U.S. Job Market Shows Resilience With Higher-Than-Expected Job Additions In February 2024

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The US job market exhibited notable strength in February 2024, adding 275,000 jobs, significantly surpassing the anticipated 200,000 job additions and showcasing a robust labor market dynamics.

This performance marks an upward revision from January’s figure, which was corrected from an initial estimate of 353,000 jobs—the highest in a year—to 229,000 jobs, indicating continued employment growth momentum.

The sector-wise analysis reveals substantial job gains across various industries, highlighting the diverse nature of employment growth. The healthcare sector led with a 67,000 increase, particularly in healthcare services and hospitals. Government employment also saw a significant uptick, adding 52,000 jobs, with local government roles, excluding education, contributing notably.

The food services and drinking places sector rebounded, adding 42,000 jobs after a period of stagnation, while social assistance and transportation and warehousing sectors also reported solid gains. Construction employment continued its positive trend with an addition of 23,000 jobs, though employment remained stable in other major industries such as mining, manufacturing, and financial activities.

The initial claims for unemployment insurance in the week ending March 30 saw a slight increase to 221,000, up by 9,000 from the previous week’s revised level, with the 4-week moving average rising to 214,250. Despite these adjustments, the overall insured unemployment rate maintained a stable 1.2% for the week ending March 23, reflecting steady job security.

The slight decrease in seasonally adjusted insured unemployment to 1,791,000, down by 19,000 from the preceding week, further underscores the labor market’s resilience.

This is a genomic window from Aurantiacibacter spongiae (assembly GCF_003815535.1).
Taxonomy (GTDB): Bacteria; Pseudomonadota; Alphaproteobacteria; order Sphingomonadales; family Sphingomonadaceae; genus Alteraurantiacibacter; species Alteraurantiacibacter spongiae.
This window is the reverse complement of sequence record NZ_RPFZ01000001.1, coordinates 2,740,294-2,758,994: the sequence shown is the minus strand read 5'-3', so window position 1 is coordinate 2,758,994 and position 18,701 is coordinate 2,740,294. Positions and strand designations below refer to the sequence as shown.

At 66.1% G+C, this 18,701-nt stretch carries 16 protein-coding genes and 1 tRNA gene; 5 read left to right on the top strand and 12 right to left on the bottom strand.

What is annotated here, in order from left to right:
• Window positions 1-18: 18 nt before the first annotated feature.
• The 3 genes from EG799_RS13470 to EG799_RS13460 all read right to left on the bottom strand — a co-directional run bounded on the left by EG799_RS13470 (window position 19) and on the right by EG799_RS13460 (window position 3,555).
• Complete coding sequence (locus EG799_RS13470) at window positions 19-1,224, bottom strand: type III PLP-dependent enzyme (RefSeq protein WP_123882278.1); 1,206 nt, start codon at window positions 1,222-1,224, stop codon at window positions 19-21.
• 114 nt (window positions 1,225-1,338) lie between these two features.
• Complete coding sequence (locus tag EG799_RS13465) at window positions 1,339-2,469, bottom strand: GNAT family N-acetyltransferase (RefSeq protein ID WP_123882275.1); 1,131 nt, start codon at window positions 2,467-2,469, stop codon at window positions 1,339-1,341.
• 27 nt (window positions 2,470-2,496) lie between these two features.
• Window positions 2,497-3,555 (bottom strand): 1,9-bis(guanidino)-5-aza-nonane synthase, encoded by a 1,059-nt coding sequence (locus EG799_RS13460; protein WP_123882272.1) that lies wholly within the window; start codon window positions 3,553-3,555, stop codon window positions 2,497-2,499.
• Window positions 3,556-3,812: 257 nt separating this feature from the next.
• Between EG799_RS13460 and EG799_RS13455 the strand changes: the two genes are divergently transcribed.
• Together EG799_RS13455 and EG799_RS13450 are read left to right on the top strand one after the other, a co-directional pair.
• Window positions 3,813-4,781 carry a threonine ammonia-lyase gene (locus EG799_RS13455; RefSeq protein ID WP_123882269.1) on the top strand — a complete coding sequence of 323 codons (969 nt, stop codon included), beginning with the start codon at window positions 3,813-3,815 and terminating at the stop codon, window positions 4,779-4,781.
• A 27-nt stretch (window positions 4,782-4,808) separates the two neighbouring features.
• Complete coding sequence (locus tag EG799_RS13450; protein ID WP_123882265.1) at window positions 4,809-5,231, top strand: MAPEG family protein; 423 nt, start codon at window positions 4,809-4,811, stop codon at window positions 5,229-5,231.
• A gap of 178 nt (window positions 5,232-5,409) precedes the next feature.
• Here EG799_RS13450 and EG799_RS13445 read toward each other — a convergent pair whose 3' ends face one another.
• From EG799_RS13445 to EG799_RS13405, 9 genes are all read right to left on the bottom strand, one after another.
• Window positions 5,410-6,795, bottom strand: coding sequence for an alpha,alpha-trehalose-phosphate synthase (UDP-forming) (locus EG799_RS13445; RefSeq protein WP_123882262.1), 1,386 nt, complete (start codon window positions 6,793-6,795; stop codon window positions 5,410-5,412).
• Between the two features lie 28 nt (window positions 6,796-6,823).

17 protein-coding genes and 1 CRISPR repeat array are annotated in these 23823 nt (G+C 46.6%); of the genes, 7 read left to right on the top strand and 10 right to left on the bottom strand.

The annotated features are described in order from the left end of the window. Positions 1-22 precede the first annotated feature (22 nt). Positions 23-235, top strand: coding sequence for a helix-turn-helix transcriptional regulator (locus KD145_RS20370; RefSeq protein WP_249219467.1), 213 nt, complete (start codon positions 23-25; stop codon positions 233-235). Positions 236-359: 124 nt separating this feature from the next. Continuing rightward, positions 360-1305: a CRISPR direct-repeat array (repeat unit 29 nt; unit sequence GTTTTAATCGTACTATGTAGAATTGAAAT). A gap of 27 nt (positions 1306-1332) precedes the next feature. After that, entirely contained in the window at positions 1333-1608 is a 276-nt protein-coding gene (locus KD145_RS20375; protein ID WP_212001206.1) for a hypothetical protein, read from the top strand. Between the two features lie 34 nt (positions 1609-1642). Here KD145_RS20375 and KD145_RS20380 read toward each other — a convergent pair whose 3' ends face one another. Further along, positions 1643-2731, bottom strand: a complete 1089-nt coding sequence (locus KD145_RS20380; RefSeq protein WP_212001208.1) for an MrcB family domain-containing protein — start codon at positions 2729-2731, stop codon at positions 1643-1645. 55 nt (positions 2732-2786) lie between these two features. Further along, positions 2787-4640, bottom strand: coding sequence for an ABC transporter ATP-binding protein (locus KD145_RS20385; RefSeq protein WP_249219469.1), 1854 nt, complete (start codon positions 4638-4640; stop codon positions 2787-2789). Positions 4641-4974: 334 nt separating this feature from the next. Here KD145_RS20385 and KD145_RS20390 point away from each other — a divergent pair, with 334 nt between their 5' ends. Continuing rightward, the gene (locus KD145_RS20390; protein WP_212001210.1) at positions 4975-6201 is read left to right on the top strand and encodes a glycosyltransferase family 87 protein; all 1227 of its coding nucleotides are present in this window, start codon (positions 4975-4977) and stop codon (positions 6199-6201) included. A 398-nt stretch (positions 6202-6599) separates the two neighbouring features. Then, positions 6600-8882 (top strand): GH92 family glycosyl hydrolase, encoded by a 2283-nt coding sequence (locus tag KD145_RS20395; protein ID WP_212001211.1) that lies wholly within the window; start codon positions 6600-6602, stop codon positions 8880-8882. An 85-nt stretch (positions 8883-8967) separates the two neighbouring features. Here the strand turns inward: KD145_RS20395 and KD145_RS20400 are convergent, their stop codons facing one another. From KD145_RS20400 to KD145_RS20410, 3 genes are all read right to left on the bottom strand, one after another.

Additionally, unadjusted data indicates a nuanced view of the labor market, with actual initial claims rising modestly and the insured unemployment rate in state programs remaining unchanged at 1.3%.

The market initially reacted positively to the higher-than-expected jobless claims, possibly due to adjustments in the probability of an earlier rate cut. However, the actual negative implications of the data could lead to long liquidations around the highs, potentially reversing the market’s direction.

March 2024 saw a notable uptick in job cut announcements by US-based employers, totaling 90,309, marking the highest figure since January 2023 and representing an increase from 84,638 in February. The surge in job cuts was prominently led by the technology sector, which announced 14,224 reductions, and significantly by the government sector, which disclosed 36,044 job eliminations—its highest monthly total since September 2011. Notably, the cuts in the government sector included significant reductions by the Veterans Affairs (10,000 cuts) and the United States Army (24,000 cuts).

In the first quarter of 2024, companies announced plans to cut 257,254 jobs, showing a slight decrease from 270,416 in the first quarter of 2023 but marking a substantial 120% increase from 117,163 in the fourth quarter of 2023. The primary driver for these job cuts was attributed to “Cost-Cutting,” accounting for 66,302 of the total reductions, with “Restructuring” also cited as a significant reason.

Andy Challenger, senior vice president of Challenger, Gray & Christmas, Inc., highlighted a trend where many companies are adopting a “do more with less” approach amidst these cuts. While the technology sector has been the most affected so far this year, other industries, including energy and industrial manufacturing, are also experiencing an uptick in job cuts compared to the previous year.

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